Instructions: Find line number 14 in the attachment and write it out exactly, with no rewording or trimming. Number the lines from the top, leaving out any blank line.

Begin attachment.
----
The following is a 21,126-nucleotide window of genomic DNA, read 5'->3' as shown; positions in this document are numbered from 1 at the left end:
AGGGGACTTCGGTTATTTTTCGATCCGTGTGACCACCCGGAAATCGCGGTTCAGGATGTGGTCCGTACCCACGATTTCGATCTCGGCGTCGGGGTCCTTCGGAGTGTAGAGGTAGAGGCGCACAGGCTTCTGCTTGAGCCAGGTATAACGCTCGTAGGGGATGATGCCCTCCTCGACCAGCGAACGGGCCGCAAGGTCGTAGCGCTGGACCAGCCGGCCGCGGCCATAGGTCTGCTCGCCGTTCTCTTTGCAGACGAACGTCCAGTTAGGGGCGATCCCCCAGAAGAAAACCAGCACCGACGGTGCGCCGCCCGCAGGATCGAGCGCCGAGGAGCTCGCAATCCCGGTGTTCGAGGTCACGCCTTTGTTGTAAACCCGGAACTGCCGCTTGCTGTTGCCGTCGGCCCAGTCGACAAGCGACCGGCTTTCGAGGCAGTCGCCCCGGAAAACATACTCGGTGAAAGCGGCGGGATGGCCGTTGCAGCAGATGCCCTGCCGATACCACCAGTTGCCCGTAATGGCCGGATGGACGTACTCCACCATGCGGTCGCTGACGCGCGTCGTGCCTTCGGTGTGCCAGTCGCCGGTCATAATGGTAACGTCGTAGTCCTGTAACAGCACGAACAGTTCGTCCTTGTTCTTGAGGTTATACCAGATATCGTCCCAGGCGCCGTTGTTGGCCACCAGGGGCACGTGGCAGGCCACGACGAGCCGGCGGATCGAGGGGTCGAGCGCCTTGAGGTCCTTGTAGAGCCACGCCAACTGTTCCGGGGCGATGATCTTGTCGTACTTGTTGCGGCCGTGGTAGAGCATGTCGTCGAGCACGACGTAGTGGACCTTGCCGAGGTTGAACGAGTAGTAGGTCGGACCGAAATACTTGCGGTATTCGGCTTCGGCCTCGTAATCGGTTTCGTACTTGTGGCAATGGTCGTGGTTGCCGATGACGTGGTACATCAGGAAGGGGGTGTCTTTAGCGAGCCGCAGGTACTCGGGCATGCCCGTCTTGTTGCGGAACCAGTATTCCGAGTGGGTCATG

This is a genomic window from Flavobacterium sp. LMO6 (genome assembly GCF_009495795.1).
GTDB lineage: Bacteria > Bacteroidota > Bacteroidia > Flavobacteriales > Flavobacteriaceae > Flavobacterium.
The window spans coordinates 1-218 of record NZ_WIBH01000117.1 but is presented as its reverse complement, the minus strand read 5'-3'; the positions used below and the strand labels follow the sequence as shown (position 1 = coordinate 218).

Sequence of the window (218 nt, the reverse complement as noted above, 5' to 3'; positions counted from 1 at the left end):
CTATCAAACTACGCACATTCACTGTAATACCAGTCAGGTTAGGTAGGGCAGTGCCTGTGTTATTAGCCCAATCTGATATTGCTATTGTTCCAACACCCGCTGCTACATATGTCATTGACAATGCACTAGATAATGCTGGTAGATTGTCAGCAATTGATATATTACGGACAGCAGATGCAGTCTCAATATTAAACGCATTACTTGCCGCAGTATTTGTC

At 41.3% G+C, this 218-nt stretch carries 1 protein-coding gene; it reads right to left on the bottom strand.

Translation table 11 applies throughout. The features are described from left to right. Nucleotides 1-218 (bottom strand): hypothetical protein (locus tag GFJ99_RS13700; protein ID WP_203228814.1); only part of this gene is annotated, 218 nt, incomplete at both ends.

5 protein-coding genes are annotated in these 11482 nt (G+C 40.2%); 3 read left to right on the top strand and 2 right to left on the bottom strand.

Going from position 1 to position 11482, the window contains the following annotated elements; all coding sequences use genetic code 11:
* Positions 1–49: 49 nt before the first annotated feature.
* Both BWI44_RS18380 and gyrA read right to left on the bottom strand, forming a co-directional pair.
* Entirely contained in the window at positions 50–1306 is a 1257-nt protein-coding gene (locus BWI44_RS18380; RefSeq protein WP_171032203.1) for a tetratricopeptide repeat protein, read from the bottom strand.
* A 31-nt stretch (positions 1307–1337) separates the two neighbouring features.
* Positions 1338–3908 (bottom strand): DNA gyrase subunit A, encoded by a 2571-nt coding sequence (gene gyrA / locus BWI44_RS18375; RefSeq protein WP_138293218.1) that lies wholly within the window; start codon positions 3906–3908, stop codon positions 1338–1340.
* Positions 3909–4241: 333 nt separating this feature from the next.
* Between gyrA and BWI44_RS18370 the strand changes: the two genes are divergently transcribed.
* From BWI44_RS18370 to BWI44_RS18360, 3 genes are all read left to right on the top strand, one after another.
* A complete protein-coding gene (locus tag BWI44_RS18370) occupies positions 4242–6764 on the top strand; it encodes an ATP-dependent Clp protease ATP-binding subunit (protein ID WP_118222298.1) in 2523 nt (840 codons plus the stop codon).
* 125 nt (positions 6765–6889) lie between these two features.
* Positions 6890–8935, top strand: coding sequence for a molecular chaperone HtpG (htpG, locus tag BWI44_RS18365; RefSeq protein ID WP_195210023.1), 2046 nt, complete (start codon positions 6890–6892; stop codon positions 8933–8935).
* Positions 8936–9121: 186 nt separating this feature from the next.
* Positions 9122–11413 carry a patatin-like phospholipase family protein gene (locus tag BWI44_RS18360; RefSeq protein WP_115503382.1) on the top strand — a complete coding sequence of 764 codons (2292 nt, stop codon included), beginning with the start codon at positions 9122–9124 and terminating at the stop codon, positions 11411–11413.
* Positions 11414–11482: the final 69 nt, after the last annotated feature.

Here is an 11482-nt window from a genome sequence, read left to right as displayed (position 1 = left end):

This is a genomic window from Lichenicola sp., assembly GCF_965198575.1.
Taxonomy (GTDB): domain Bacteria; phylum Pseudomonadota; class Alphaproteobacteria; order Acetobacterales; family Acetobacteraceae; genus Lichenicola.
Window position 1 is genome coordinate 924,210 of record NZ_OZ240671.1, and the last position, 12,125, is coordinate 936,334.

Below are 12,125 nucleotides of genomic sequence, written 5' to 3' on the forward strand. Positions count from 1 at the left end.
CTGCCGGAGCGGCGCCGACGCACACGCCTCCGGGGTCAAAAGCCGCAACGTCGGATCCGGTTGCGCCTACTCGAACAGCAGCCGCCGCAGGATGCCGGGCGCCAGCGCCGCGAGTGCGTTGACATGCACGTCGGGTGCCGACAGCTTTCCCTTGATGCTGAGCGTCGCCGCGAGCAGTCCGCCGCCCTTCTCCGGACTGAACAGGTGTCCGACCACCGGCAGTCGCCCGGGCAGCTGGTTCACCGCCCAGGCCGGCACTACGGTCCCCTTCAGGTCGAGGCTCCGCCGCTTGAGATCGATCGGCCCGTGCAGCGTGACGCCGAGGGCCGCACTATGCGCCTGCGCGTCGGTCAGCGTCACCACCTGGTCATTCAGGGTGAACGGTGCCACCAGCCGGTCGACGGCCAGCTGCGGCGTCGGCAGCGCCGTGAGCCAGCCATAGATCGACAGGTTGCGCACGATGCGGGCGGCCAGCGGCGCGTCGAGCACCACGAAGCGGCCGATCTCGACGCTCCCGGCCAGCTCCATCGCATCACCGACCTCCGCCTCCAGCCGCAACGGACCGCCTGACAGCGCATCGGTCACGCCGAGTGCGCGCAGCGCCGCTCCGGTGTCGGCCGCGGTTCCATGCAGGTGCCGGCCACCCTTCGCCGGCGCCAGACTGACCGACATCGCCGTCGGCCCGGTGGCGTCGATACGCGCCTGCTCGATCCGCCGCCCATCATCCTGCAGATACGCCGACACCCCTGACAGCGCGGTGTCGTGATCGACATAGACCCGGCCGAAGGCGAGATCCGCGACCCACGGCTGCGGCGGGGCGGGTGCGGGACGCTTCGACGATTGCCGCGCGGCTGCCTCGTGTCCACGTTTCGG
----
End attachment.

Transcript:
* Entirely contained in the window at positions 50–1306 is a 1257-nt protein-coding gene (locus BWI44_RS18380; RefSeq protein WP_171032203.1) for a tetratricopeptide repeat protein, read from the bottom strand.